With respect to the actual notice issue, this is not an issue that you readily think of. However, it is nevertheless there. Another colleague of mine, Richard Hunt, a Dallas Texas attorney, who is the author of a blog on the fair housing act and issues relating to title III of the ADA that can also be found on my blogroll, has been discussing this issue quite a bit in the abovementioned LinkedIn group- ADA for Attorneys, Architects and Access Professionals mentioned above-that we are both members of. In particular, 42 U.S.C.A. § 12188(a)(1) says that a private action under title III is available to any person being subjected to discrimination on the basis of disability. 42 U.S.C.A. § 12188(a)(1). That same section goes on to say, “Nothing in this section shall require a person with a disability to engage in a futile gesture if such person has actual notice that a person or organization covered by this subchapter does not intend to comply with its provisions.” Id. The question is what does it mean to say, ” if such person has actual notice that a person or organization covered by this subchapter does not intend to comply with its provisions?” Does that mean or should it mean that the defendant must receive notice prior to being sued by the plaintiff or does it mean something else? The Parr court said that it meant something else for several different reasons. First, discrimination occurs as soon as plaintiff encounters an architectural barrier. Parr 96 F. Supp. 2d at 1081. Second, once plaintiff encounters discrimination or learns of the alleged violations through expert findings of personal observation, he has actual notice that the defendant does not intend to comply with the ADA. Id. Third, the ADA is meant to be read broadly. Id. at 1081-1082. Fourth, the court noted that the ADA covers the discriminatory effects of benign neglect, apathy and indifference , and that Congress did not intend to limit the ADA’s protection from discrimination to circumstances involving deliberate discrimination. Id. at 1084. Finally, the court noted that Congress delayed the effective date of title III of the ADA (1992 was the effective date; It is now of course 2013), to allow businesses to learn about the ADA and to voluntarily comply. Id.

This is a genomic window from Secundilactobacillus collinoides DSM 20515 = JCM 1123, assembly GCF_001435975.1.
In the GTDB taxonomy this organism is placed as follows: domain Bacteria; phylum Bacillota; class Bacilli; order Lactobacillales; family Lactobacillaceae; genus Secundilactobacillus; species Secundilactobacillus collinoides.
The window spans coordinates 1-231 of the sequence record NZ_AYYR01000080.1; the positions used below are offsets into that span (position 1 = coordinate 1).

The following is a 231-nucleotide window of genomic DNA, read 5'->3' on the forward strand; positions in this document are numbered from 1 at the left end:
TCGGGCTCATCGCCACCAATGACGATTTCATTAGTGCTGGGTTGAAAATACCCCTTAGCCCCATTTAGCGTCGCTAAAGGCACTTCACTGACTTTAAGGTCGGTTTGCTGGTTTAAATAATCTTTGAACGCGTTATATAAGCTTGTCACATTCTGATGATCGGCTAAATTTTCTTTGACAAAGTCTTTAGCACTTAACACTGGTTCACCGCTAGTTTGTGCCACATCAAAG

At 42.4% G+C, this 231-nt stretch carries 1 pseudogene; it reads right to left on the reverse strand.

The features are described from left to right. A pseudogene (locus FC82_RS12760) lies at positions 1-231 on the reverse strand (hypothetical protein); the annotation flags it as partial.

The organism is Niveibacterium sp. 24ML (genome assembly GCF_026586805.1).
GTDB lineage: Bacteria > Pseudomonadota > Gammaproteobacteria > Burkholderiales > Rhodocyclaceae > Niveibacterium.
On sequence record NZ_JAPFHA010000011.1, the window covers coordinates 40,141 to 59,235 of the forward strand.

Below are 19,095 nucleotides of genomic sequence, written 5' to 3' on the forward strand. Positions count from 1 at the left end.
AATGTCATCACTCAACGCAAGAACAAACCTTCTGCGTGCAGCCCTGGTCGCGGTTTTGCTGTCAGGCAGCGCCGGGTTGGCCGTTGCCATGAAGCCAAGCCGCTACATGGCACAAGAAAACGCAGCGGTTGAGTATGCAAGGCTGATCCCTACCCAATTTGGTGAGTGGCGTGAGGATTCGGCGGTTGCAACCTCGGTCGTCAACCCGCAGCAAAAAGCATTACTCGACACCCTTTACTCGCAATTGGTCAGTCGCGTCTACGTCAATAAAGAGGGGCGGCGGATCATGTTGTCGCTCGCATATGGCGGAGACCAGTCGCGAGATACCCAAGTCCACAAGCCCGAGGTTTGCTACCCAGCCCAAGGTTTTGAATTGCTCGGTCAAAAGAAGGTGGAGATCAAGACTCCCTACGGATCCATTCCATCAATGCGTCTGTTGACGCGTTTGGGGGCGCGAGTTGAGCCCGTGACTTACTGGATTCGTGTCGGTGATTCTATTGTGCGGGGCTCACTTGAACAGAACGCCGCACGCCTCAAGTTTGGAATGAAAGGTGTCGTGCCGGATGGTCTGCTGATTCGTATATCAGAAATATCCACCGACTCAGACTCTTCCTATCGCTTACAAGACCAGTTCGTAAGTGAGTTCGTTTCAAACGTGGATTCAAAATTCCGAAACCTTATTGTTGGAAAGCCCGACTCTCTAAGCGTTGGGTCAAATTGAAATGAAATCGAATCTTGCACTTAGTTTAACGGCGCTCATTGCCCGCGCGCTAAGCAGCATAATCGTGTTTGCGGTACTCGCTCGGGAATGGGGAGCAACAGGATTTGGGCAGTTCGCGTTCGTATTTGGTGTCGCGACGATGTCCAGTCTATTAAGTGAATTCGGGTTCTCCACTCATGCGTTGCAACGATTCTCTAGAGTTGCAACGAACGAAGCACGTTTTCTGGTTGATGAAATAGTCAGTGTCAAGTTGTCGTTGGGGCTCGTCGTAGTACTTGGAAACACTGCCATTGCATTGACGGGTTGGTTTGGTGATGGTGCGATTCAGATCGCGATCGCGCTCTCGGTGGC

With respect to the final question, good faith with respect to reasonable accommodation process, is a defense to a full on damages claim under title I of the ADA. 42 U.S.C.A. § 1981A(a)(3). However, under title III of the ADA good faith only comes up in civil action brought by the Department of Justice when considering the amount of civil penalty and there is no other mention of good faith within title III of the ADA. Parr 96 F. Supp. 2d at 1084.

So where does this leave us. First, for title III matters, it is not necessary to exhaust administrative remedies. Second, a person with a disability alleging violations of the ADA, and I would say regardless of title, is going to be able to sue only for violations related to his or her particular disability. As mentioned previously, there is the possibility of class action suits, but that is going to be very difficult to pursue. Third, with respect to actual notice, while it is true that this court said simply encountering the barrier related to his or her disability is actual notice that the defendant did not intend to comply with the ADA and that the ADA has been around a long long time so as to give people time to get themselves into compliance, an argument (my colleague Richard Hunt has made this argument in the above-mentioned LinkedIn group), can be made that actual notice to a plaintiff of a defendant refusing to comply with the ADA means something more than just encountering the barrier. To date, no courts that I am aware of has accepted this argument, but I wouldn’t be surprised to see that argument made. Fourth, unless a civil penalty is involved, good faith is generally not a factor in title III situations. Finally, it always pays to remember, that it simply may be a better plan, as we have discussed previously, to fix the issue rather than pay all the legal fees associated with contesting this.